I’m very excited to be heading to UC Santa Cruz for Friday’s Critical Nutrition Symposium, an event that will address questions that I’ve also been pondering for a while, such as:
- What’s wrong or missing in conventional nutritional practice?
- What are its effects in terms of human health and social justice?
- What other approaches might work better?
What follows are some thoughts I have at this point on the current connections and future opportunities between nutrition and food studies, which I’m sure will be greatly expanded by the end of Friday’s discussions.
Unlike other disciplines that inform food studies, generally heralding from the liberal arts and social sciences, nutrition science is just that – a science, thus coming from a divergent academic tradition that tends to favor statistics over narrative detail and quantitative methods over qualitative (Faltermaier 1997). In addition, nutrition and food studies contribute to one another’s fields in a more complex way because their area of focus overlaps — they both study food.
Up to our current point in history, each discipline has tended to study food in parallel, intersecting relatively rarely. Furthermore, the theoretical contribution of nutrition to food studies has been considered by some to be rather antagonistic. Michael Pollan is perhaps the loudest and most famous to attack nutrition science for encouraging individuals to conceptualize food and eating using a nutrient-by-nutrient frame, termed nutritionism by Gyorgy Scrinis, an Australian sociologist of science (Pollan 2008). Marion Nestle, a New York University professor, nutritionist, and author of Food Politics, also contends that breaking foods down into nutrients is a flawed approach as it “takes the nutrient out of the context of the food, the food out of the context of the diet, and the diet out of the context of the lifestyle” (quoted in Pollan 2008:62). From a food studies perspective, however, the “context of the lifestyle” is a multidisciplinary center containing a multitude of factors that impact food choice and eating patterns, factors coming from a variety of fields. Thus, there exists great potential for the fields of nutrition and food studies to enter into a deeper dialogue with one another.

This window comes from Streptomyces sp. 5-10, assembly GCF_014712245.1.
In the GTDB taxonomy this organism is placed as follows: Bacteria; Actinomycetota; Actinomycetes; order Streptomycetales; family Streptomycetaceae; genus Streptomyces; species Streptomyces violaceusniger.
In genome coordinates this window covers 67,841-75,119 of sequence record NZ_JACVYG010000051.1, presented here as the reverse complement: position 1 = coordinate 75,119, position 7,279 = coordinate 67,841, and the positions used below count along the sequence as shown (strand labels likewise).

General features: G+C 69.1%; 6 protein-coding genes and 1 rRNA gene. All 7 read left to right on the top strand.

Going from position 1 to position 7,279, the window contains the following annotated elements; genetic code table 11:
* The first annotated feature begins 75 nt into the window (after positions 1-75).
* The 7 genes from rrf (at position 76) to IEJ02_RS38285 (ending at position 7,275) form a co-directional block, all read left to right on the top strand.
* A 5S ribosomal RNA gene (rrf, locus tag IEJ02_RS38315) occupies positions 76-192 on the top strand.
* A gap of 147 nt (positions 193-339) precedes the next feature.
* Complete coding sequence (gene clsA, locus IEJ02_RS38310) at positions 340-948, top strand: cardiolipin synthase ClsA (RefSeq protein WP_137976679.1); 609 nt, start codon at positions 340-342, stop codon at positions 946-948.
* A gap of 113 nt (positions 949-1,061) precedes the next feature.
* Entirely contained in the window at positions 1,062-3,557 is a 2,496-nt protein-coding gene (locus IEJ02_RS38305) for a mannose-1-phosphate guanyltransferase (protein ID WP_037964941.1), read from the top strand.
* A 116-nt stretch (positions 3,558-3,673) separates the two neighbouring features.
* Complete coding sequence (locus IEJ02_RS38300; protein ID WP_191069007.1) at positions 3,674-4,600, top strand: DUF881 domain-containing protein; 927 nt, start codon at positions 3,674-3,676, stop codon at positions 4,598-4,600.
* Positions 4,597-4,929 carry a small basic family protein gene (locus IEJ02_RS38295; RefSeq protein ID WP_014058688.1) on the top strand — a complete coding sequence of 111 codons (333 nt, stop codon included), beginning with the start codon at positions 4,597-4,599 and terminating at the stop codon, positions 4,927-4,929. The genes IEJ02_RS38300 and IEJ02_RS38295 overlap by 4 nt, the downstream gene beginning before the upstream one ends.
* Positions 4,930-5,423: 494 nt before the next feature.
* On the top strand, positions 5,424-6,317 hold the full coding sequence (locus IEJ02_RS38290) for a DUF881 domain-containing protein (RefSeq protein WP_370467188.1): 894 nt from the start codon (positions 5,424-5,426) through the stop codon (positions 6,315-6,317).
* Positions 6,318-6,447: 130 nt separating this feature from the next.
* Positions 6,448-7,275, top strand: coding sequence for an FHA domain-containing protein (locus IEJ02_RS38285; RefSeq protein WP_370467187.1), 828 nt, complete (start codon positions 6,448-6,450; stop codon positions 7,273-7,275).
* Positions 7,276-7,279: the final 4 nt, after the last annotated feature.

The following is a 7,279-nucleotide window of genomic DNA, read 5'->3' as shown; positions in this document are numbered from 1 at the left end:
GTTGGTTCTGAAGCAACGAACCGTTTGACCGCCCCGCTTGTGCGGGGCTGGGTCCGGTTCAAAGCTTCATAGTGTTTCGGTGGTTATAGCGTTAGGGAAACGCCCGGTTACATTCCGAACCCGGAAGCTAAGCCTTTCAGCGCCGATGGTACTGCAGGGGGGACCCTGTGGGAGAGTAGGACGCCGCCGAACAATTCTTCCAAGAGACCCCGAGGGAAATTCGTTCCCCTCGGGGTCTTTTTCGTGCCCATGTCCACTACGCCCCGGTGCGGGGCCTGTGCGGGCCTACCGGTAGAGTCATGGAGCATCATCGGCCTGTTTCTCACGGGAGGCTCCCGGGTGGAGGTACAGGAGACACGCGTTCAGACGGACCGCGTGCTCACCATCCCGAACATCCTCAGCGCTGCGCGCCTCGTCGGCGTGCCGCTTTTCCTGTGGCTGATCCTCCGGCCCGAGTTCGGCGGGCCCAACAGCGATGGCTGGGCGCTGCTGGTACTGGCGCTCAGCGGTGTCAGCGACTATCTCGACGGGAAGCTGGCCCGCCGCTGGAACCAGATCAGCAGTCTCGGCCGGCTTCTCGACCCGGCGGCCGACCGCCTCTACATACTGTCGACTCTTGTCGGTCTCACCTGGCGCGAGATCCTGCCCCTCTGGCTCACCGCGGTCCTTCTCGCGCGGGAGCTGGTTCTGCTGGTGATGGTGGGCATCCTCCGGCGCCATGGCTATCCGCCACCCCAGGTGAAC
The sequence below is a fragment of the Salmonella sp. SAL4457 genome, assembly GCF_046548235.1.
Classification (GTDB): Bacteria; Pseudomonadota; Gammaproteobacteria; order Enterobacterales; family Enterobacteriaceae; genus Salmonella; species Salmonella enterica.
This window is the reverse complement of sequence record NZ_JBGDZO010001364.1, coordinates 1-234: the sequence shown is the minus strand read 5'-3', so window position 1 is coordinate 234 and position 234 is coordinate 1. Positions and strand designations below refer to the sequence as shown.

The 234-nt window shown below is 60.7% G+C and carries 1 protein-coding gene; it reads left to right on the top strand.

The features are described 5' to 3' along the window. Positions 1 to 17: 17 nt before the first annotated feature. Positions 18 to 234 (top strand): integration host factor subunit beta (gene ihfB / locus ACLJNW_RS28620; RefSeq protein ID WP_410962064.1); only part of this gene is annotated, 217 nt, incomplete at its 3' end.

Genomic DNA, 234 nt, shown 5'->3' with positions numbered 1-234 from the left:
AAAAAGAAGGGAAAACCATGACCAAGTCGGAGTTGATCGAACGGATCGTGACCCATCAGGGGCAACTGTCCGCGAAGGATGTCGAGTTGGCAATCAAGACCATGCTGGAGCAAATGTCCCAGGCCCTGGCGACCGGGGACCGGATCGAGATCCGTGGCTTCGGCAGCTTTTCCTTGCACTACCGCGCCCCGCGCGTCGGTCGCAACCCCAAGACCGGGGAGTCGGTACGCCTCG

There are also other instances where nutrition influences food studies. Whenever we employ a frame of health when considering food, we engage in a nutrition science discourse. Work in micro and macro food systems and societal perceptions of obesity are two other areas where considerable research has amassed. For example, in 2010, Food and Foodways presented a special issue on the topic “The Public Interest and the American Food Enterprise: Anthropological Policy Insights,” offering anthropological perspectives and analysis on issues such as food aid, world hunger, organic foods, food access, and food security – all topics traditionally considered within the purview of nutrition and public health.
There are also ways in which the field of food studies is influencing, and can continue to influence, nutrition and public health. Nutrition and public health approaches to preventing and managing obesity and disease have traditionally focused on individual education, skill building, and self-effacement, methods that have proved largely ineffective for understanding or influencing eating patterns toward a calorically prudent diet featuring more whole foods than processed. Especially as obesity rates continue to increase, nutrition and public health researchers and professionals are seeking new solutions. Some have turned to Gidden’s theories of “agency” and “social structure” to understand eating behavior, claiming that “public health lacks the theoretical frameworks to guide understanding of population eating patterns” (Delormier et al 2009). In fact, Schubert et al (2011) call for the creating of a division within nutrition science — social nutrition — that would acknowledge the role of social context, not as a mere contributor to understanding nutrition and eating, but as a central theme. More generally, researchers are more willing to entertain the theories and approaches of anthropology, sociology, ethnography, and other qualitative research methods.
We study food at an exciting time when much change is afoot. One such development is an open door for translational, interdisciplinary, and cooperative research between food studies and nutrition science.